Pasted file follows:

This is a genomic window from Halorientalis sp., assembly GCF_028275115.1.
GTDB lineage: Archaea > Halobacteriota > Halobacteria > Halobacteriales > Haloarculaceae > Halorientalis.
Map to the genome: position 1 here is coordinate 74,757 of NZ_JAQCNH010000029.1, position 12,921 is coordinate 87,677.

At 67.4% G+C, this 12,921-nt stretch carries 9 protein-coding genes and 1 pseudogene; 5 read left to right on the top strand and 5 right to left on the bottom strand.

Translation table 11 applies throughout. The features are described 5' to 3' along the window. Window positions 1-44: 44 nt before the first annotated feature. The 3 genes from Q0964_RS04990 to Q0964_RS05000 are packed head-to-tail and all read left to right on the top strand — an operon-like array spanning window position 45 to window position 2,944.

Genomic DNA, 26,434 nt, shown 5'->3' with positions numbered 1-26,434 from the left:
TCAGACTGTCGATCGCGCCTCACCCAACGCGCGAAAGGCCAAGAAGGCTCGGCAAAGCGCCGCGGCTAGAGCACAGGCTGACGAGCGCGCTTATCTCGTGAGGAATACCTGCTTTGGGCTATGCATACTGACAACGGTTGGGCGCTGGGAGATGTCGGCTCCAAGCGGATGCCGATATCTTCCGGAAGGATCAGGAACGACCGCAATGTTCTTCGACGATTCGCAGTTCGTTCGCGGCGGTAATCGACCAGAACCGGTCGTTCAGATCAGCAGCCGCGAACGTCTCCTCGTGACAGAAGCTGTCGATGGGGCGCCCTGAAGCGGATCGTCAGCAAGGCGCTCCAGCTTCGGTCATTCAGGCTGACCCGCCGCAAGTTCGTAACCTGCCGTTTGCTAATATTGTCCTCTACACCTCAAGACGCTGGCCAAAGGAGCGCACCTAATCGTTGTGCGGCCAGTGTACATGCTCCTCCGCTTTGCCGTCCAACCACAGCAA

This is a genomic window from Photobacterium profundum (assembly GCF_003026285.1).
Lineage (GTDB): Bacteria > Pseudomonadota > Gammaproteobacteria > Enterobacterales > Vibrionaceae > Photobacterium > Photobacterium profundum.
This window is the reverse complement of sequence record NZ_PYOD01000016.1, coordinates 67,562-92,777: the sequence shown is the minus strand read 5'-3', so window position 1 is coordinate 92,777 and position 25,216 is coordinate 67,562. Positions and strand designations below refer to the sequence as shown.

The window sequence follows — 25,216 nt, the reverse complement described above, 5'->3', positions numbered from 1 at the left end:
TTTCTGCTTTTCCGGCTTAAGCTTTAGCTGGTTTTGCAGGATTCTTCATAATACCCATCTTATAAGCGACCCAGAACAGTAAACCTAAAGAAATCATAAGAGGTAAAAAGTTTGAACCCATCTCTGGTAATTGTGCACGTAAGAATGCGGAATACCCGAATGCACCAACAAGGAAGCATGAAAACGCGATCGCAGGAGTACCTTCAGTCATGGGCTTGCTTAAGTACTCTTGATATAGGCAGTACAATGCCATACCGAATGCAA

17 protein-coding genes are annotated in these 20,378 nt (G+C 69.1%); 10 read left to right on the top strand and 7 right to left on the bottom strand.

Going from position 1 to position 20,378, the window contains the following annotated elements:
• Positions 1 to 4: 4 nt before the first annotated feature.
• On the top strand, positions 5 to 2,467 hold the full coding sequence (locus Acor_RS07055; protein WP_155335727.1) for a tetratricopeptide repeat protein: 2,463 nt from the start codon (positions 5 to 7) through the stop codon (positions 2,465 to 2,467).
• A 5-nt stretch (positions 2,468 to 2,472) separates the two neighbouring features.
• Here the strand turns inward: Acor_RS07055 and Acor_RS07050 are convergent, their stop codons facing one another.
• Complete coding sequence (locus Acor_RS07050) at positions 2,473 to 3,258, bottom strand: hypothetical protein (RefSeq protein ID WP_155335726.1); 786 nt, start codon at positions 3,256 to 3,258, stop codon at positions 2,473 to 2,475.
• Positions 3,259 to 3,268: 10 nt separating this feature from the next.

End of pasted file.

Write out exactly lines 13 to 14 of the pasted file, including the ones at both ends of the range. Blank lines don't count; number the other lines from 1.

17 protein-coding genes are annotated in these 20,378 nt (G+C 69.1%); 10 read left to right on the top strand and 7 right to left on the bottom strand.

Going from position 1 to position 20,378, the window contains the following annotated elements: